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Judge to make a decision in the case of Crystal Smith later this month
A St. John’s woman whose dogs mauled a cat to death last summer is asking the court not to take her animals away from her, but to give her a $500 fine instead.
The Crown said on Friday it doesn’t believe a fine is appropriate, and wants the court to order Crystal Smith to surrender her two dogs to the SPCA instead.
“A fine would essentially be putting a price on the death of a family pet,” prosecutor Renee Coates said in provincial court in St. John’s Friday, also arguing for Smith to be banned from owning animals for two years.
Smith, 40, was convicted earlier this summer of unlawfully allowing a companion animal to cause a hazard and failing to keep a dog tethered or penned. Her two dogs — Keiko, an Amstaff-Boston terrier, and Luna, an Amstaff-bulldog — chased a cat in a residential garden on Wishingwell Place in August 2018 and mauled it to death, leaving blood on the dogs’ faces and paws.
Sentences for the charges, which are liability related only and not criminal, range from a fine to an order for the animals to be destroyed.
The cat’s owner testified at Smith’s trial, saying she had picked up her pet’s body from the city’s Humane Services division, noticing abrasions and blood on its body. One of the police officers who had responded to the call told the court he saw blood and a puncture wound on the cat’s hind leg.
Smith, who told the court during her trial she owns four dogs, testified that on the morning of Aug. 4, 2018, she took two of them, Keiko and Luna, to a public tennis court on Stamps Lane, where she shut the gate and let them off their leashes to run around. She said she had taken the dogs there before to roam freely without incident, since it is enclosed with a chain-link fence.
However, she said that when she pulled out her cellphone to check a text message and looked up moments later, the dogs were gone. She then noticed a hole in the fence large enough to allow the dogs to escape. She said she panicked and furiously checked the area, calling out to her pets, and phoned a friend to come help, called Humane Services and made a public Facebook post about the missing dogs. Staff from Humane Services called Smith back to tell her the dogs had been located on Wishingwell Place, where they had gotten hold of a cat.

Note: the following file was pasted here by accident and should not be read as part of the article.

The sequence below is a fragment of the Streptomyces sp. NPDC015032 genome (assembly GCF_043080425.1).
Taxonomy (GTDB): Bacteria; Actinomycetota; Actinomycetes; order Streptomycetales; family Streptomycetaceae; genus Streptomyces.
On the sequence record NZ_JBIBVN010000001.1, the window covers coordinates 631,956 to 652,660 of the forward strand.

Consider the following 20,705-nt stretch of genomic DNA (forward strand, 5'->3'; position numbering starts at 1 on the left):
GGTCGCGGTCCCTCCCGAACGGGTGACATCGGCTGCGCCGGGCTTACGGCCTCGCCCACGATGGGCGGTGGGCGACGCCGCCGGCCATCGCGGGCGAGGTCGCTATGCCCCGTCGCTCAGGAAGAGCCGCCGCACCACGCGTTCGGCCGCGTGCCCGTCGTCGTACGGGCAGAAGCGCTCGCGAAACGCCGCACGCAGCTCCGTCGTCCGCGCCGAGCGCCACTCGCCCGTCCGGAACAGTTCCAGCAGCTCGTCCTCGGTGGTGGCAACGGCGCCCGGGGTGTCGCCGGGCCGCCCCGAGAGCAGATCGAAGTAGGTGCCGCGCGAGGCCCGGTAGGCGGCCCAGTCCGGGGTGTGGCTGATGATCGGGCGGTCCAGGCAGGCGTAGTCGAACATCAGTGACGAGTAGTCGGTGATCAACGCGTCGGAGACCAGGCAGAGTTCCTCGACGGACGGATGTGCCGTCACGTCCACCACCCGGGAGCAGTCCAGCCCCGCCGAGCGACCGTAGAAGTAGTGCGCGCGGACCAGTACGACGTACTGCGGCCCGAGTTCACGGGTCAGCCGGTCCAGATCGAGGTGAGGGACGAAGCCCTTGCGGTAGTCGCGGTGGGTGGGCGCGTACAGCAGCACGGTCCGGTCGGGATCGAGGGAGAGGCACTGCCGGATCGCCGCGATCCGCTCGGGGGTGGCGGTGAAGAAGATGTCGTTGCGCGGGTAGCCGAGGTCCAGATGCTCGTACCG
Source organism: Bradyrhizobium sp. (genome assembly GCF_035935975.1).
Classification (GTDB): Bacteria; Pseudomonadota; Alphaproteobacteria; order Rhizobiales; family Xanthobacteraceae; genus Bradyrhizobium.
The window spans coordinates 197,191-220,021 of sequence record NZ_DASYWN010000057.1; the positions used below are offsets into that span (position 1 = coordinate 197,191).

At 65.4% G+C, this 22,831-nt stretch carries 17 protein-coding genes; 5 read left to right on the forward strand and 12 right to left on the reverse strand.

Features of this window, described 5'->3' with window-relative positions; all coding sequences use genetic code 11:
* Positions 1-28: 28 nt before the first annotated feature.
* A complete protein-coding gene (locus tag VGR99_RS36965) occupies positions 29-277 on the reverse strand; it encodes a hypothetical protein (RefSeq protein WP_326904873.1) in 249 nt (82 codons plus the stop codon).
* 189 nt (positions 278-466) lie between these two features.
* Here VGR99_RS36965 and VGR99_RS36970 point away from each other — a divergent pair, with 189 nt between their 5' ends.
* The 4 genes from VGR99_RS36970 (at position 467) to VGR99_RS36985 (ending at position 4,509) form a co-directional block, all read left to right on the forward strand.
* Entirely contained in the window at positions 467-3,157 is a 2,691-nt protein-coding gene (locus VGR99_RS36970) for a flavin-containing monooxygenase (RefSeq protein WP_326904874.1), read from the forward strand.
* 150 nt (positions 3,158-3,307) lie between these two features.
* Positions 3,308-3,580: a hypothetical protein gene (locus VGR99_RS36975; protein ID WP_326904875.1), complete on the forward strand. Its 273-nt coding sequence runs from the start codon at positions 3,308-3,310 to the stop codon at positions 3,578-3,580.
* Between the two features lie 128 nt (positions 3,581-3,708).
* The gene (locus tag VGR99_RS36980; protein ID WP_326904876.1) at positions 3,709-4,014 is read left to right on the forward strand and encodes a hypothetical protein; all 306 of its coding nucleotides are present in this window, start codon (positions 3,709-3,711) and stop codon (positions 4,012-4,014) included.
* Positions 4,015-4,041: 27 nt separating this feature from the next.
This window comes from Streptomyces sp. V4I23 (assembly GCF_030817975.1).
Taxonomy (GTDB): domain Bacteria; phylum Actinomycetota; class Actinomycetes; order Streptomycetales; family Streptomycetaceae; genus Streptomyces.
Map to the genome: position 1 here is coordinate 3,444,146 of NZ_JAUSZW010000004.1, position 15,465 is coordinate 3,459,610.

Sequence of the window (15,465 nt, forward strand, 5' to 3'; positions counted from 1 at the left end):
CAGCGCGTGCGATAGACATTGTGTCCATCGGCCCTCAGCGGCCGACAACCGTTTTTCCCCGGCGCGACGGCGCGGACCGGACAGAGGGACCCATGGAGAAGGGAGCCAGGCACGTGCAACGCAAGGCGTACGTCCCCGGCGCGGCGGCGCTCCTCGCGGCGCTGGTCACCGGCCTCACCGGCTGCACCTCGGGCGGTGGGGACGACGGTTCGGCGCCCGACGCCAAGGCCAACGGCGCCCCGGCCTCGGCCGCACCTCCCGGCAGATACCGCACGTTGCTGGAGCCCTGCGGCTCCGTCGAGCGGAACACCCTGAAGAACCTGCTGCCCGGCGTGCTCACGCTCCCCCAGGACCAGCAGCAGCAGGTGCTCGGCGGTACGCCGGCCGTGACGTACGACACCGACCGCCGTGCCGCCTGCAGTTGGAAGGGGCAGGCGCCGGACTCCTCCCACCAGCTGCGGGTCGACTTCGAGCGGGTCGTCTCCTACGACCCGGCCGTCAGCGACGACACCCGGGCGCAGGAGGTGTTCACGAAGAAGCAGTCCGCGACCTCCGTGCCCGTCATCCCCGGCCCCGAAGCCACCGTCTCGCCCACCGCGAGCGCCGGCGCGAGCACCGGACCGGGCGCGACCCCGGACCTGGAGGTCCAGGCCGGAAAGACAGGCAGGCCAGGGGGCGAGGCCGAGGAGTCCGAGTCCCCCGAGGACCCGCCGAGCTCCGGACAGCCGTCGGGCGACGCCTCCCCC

A neighbourhood resident testified he saw the dogs maul the cat in his backyard, and called the RNC.
Once Smith arrived, it took her and several others 27 minutes to corral the dogs and get them in a car, the court heard.
Judge Lori Marshall found Smith guilty of the two charges, saying Smith didn’t do enough to prevent the incident and should never have let her dogs roam freely in the public tennis courts.
Marshall pointed out that Smith had expressed grave concern about the dogs’ behaviour once loose and in sentencing, and said to her, “You obviously recognized your dogs were capable of inflicting great harm.” Marshall told Smith she should have put her dogs in obedience training, given the risk.
Dog trainer Rose Browne took the stand at Smith’s sentencing hearing Friday, explaining she had completed eight training sessions with the two dogs, who have been making some progress. She said Smith and her daughter, who cares for one of the dogs, had shown a commitment to continuing with training.
“Ms. Smith is clearly a responsible dog owner,” said defence lawyer Alexandra Kindervater. “She realizes what happened, what the error was, and won’t let it happen again.
Smith is prepared to pay a fine and abide by an order to continue with training, Kindervater said, noting there was no assurance that the dogs wouldn’t be destroyed if they were turned over to the SPCA.
Coates pointed out Smith’s commitment to the dogs’ training only began after she was convicted. Until that point, she had not sought any training for the dogs’ behaviour, Coates said.
“The actions of the owner in the circumstances are reactive to You Honour’s decision and not proactive. The Crown would submit if the owner was committed to training, this training should have begun immediately after the incident occurred, regardless of the outcome ot trial later. As I out it to the trainer today, what would have been the difference after one year of training? She said it could have been very different and quite hopeful.”
Coates noted the cat had been a well-loved pet, that bystanders had testified to being horrified by the dogs’ attack on the cat, and Smith was unable to control her dogs when they were located and police were on scene, since they had tried to chase another cat.
“The cat could have been, the Crown would submit, a baby, a small child or even an adult,” Coates said.
Marshall will render her sentencing decision Sept. 16.